Image found at: http://www.valleyadvocate.com/blogs/gallery/175/colorfulchildren.jpg
My mind has been whirring as I reflect on the interracial friendship “issue” that my daughter recently encountered at a local beach. Ugh. I definitely think that I allowed my personal baggage to interfere when I responded to the little girl’s question about whether or not my daughter was black and the little girl’s comment that my daughter’s hair was very, very short. I in no way want to burden my daughter with my issues. However, I also don’t want her burdened with other folks’ issues. I truly believe that the little girl was curious and learning how to explore difference. Yet, too many times it feels that majority folks don’t train their children on the best way to go about it. They are allowed to ask, say whatever comes to their mind because “they are just children” after all. Well, some of those questions, inquiries, comments, statements, etc. can be offensive. I think it is imperative that we as parents be the vanguard to teach our children that they will encounter people who are different than they are and that the best bet is to first develop a relationship with people without bombarding them with questions. Plus, if you really have to know, ask your Momma first! Just my opinion. What do you all think?
I love the fact that the blog is opening up conversation about this topic. One of my girlfriends from New York had this to say:
“I also wanted to share something that Part 1 reminded me of. It made me wonder when I learned the social construct of calling myself “white.” I was visiting my parents recently and found an old blue book from second grade (the contents of which were very amusing!) Anyway, one of my stories was a description of myself and I described myself as having peach skin. I’m sure that’s because I always used the Peach Crayola to color pictures of myself. It’s funny though, because it’s actually a more accurate description.”
Yes, we all are on a journey of self-discovery and learning about those around us. I hope that this is a safe space for you to share your honest thoughts and opinions. Please chime in! J
Photo by Hamed Masoumi / Image found at: http://change-production.s3.amazonaws.com/photos/wordpress_copies/race/2010/08/blackwhitefriends.jpg
This past weekend, my daughter and I had some fabulous bonding time at the beach. Plus, I was happy to see my daughter making a new friend at the beach. As I mentioned in my last blog (http://tropie7189.blogspot.com/2011/07/beach-bonding-and-interracial.html), all was going well until my daughter’s new friend whispered, “Are you black?” We addressed that and I thought the conversation between the two of them would return to sea snails, sand and cartwheels. Not quite.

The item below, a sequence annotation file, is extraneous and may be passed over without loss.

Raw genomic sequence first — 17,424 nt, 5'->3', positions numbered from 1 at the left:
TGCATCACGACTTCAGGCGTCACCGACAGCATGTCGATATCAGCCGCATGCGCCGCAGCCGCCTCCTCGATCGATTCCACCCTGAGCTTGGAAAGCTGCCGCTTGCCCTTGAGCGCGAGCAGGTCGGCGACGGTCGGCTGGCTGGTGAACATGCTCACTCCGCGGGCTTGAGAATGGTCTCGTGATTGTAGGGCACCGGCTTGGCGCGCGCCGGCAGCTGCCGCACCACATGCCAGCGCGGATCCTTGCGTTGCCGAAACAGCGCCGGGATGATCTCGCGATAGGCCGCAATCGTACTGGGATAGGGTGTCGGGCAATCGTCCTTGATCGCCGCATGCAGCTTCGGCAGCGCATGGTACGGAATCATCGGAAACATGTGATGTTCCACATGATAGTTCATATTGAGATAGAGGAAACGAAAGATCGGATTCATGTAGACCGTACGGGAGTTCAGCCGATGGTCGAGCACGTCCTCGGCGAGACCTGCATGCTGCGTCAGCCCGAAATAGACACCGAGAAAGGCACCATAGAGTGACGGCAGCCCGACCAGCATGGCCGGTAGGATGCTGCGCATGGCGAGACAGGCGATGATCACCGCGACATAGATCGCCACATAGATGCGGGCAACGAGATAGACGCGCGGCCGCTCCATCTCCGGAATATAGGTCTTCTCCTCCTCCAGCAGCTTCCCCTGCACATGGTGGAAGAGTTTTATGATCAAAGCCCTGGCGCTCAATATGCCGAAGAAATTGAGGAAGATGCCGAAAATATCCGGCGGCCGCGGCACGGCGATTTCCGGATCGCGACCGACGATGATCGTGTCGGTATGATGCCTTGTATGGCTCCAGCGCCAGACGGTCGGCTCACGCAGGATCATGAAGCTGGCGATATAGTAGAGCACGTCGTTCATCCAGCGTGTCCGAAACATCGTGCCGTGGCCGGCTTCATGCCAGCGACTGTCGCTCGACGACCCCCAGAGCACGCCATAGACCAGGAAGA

My daughter recently got beautiful cornrows in her hair and I put them into a little bun in order to protect them at the beach. Like most girls, my daughter loves to play in hair patting her bun, taking the bun down and putting it back up again. My daughter was in the process of taking down her bun at the beach when her new friend, within earshot of my daughter, leaned in and said to me, “Her hair is really, REALLY short”. Oh my goodness. I tried my best not to grit on the little girl (sorry, that is IN there and I had to work to suppress it) and said, “Actually, her hair is quite long and very, very curly.” I hate the fact that I felt compelled to add in the fact that my daughter’s hair is long. Ugh, there I go again falling into the myth that length is a proxy for beauty (http://tropie7189.blogspot.com/2011/06/long-hair-myth-thanks-frenchie.html). But, it’s true. My daughter has a head full of long, thick, kinky hair and I bristled when the little girl referred to it as “really, really short”. Images of pickaninnies and headscarfed mamies floated through my head. Gosh, this stuff is potent.
I think that the two incidents (asking if my daughter was Black and then stating that her hair was really, really short) compounded and made racial identity highly salient to me. However, I might have responded differently if my daughter hadn’t been there. I might have asked questions rather than making comments. However, my own internal issues coupled with my protective Mommy nature kicked in and I felt that I needed to defend my daughter. How would you all have handled this?